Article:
Children who have spent the night with friends are generally good candidates for overnight camp. They’ve already been able to spend time away from their parents and will be less likely to call home the day after camp begins to ask Mom or Dad to come pick them up. Of course, each child is an individual so you’ll want to take your child’s personality into consideration as well.

How long has your child spent the night away from home? Children who have spent two to three days with friends or family shouldn’t have any problems being gone that long for camp. And, since camp sessions range in length from one to eight weeks these days, you can choose a shorter camp session for a child who is new to overnight camping.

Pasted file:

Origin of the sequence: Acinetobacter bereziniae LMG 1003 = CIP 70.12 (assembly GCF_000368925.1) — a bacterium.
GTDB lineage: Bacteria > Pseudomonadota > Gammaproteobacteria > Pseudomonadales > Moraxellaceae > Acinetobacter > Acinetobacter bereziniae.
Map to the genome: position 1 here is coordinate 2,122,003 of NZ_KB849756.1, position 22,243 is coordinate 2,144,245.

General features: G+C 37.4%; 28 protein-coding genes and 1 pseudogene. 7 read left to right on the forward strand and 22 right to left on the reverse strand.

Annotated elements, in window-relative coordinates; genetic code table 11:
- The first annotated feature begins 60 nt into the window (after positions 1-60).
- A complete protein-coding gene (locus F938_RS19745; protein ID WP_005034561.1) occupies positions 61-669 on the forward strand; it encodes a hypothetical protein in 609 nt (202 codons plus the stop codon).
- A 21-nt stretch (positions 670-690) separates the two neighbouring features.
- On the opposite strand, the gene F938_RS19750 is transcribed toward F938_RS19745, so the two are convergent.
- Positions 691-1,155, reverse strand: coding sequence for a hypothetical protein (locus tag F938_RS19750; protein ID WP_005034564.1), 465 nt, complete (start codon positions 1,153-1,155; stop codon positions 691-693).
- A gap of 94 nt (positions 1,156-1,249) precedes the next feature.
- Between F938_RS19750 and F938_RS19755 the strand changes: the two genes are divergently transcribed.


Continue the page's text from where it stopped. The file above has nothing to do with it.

Christopher Thurber, clinical psychologist and author of The Summer Camp Handbook states, “Kids themselves are the best judge of when they are ready.” He continues, “When they show spontaneous interest in camp, that’s a good clue that the time is right.” In other words, if they bring up the topic of going to camp and mention they’d like to stay overnight, it’s a safe bet they’re up for the challenge.

Does your child have friends who attend overnight camp? Being able to spend time with friends they’re familiar with will also help your child be ready for staying overnight. They’ll want to be brave in front of their friends. Having people they’re familiar and comfortable with may make staying at overnight camp easier for their first year. After their first overnight camp experience, however, they may be willing and eager to try camp away from home and without friends.